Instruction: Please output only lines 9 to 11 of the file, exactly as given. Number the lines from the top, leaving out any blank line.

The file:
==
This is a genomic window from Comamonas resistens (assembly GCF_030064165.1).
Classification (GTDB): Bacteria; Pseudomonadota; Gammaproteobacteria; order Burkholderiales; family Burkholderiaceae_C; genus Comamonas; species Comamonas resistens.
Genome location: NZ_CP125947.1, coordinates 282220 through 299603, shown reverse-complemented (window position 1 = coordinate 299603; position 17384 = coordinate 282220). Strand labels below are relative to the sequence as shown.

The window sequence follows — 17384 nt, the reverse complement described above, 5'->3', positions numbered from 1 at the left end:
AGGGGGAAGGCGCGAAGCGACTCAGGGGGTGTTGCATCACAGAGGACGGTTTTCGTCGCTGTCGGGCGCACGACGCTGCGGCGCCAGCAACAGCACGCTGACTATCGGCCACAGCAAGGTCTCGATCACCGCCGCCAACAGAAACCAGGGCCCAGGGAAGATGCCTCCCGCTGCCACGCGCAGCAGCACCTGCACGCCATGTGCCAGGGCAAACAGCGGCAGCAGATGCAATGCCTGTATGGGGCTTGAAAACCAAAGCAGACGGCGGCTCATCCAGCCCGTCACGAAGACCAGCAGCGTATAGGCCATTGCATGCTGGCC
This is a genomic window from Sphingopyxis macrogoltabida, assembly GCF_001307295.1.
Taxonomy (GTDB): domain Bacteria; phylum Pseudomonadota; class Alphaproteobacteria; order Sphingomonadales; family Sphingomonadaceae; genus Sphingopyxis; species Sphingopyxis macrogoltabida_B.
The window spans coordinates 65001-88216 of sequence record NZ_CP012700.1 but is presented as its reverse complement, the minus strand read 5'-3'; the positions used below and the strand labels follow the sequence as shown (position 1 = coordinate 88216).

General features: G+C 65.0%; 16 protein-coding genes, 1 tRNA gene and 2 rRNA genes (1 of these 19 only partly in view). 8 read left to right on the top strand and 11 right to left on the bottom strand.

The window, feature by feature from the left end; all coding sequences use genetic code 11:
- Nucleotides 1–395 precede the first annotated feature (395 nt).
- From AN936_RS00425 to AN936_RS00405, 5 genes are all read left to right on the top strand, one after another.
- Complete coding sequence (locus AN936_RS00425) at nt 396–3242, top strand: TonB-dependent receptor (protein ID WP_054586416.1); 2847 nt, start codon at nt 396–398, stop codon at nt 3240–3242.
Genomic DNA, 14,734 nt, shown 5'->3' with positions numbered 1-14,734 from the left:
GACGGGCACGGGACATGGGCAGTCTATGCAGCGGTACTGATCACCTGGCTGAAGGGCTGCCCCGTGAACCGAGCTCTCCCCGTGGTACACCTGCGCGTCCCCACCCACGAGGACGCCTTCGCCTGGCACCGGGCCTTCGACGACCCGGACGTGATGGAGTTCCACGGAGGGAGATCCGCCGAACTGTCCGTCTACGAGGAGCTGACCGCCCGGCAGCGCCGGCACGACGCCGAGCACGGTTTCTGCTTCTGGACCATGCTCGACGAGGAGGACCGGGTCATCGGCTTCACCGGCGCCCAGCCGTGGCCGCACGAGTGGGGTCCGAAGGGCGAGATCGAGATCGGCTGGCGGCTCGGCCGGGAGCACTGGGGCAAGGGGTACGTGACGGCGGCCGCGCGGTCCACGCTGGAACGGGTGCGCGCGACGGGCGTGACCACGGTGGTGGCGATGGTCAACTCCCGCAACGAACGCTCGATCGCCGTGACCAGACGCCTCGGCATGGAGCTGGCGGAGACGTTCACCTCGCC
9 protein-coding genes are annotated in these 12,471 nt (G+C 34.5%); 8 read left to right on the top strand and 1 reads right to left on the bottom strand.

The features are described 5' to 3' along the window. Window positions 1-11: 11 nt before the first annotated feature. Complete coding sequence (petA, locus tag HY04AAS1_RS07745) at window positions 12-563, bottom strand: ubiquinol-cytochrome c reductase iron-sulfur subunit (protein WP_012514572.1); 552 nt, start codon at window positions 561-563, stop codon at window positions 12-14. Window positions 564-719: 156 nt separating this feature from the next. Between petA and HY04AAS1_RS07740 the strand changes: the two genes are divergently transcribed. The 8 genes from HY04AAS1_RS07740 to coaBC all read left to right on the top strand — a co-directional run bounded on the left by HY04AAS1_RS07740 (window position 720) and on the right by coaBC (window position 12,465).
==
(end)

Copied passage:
General features: G+C 65.0%; 16 protein-coding genes, 1 tRNA gene and 2 rRNA genes (1 of these 19 only partly in view). 8 read left to right on the top strand and 11 right to left on the bottom strand.

The window, feature by feature from the left end; all coding sequences use genetic code 11:
- Nucleotides 1–395 precede the first annotated feature (395 nt).